Brouage was originally a coastal town, founded in 1555 with its economy based on salt - it became the leading centre for trading in salt, employing thousands. The town was fortified between 1630 and 1640 by Cardinal Richelieu as a Catholic stronghold in order to fight against the neighbouring Protestant town of la Rochelle. Gradually the harbour silted up and trade was lost to nearby Rochefort. Vauban strenthened the defences during Napoleonic times, but the town gradually fell into decline and ruin.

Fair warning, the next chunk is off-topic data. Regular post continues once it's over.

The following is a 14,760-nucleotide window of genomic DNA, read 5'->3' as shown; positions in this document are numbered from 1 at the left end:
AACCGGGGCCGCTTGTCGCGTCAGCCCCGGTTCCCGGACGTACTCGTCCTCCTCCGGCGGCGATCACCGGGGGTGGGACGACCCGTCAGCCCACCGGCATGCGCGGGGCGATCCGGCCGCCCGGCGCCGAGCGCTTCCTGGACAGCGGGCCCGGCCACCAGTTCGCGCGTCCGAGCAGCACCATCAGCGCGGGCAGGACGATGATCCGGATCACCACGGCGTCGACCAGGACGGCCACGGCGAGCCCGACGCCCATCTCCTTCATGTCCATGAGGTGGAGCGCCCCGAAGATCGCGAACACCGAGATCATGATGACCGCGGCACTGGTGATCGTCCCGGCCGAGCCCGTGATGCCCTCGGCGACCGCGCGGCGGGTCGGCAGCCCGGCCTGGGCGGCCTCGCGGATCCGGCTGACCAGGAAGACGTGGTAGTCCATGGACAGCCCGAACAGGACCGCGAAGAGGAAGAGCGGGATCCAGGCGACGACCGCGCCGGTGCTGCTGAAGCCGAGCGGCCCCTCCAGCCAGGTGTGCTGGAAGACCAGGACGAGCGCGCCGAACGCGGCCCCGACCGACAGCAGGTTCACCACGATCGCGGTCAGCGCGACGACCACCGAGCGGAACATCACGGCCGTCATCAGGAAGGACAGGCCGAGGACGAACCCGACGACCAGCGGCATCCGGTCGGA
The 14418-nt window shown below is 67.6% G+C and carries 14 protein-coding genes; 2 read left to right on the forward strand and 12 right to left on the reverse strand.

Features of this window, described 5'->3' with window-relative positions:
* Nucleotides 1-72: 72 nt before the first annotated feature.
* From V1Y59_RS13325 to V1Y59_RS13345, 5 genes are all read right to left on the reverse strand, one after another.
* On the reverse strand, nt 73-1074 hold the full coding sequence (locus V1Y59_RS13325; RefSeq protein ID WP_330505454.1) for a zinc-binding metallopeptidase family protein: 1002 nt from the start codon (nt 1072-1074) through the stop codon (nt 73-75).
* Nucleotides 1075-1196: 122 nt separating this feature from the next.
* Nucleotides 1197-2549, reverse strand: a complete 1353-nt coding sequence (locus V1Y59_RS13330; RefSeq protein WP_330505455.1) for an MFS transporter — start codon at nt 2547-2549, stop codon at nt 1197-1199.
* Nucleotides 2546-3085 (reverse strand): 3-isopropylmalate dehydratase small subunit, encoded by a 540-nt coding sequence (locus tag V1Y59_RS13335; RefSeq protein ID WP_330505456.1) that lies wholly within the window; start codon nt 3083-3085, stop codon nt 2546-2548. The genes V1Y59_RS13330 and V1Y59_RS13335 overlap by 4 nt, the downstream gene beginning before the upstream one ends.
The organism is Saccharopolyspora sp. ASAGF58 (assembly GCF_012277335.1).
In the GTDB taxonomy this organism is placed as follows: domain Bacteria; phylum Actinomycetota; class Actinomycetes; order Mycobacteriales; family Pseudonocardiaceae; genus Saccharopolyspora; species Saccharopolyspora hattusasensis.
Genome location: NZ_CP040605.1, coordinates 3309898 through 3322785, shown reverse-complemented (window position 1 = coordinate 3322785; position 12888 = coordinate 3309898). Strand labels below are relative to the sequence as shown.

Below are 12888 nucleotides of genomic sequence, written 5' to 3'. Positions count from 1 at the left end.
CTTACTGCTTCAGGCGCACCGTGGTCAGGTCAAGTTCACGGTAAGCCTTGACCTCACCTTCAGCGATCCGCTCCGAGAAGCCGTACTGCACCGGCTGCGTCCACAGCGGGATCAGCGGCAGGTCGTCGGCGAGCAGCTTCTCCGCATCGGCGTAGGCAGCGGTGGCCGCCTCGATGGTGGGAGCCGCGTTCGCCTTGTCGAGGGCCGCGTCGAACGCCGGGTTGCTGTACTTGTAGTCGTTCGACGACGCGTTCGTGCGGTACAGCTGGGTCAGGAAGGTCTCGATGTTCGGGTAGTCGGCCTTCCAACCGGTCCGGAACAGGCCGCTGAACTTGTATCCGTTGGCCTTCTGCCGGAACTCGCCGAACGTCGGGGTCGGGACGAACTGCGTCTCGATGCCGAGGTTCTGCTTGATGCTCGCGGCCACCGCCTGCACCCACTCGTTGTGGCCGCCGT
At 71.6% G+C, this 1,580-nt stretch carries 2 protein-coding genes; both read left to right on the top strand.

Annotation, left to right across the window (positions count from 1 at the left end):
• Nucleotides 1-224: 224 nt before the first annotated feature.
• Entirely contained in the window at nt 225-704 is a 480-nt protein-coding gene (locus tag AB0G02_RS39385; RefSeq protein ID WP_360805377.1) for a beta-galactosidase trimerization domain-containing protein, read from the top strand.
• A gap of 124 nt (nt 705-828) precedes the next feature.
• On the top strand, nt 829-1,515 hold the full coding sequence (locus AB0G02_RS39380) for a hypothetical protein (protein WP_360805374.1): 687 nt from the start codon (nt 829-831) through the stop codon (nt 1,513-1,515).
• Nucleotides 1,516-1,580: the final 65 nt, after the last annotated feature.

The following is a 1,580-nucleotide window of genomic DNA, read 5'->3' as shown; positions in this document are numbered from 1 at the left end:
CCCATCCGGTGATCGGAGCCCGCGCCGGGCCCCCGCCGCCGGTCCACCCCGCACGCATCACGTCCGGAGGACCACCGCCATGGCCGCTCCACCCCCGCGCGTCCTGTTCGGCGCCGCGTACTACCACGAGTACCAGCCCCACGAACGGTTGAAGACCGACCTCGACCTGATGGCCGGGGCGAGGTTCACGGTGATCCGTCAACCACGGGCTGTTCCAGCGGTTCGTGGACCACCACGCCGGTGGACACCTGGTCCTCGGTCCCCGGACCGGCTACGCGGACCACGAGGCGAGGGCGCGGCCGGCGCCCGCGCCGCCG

In recent years, Brouage has been revitalised as a tourist town, with its ramparts and associated buildings being renovated. It is now a 'Grande Site of France', owing principally to its connections with Vauban. It is possible to walk around the ramparts - approximately 2km. Also of interest is the Church de Saint Pierre with its nautical stainglass, also the Halle aux Vivres, which was once a military store and is now an exhibition centre.
Outside the ramparts, a walk through the salt marshes is always interesting.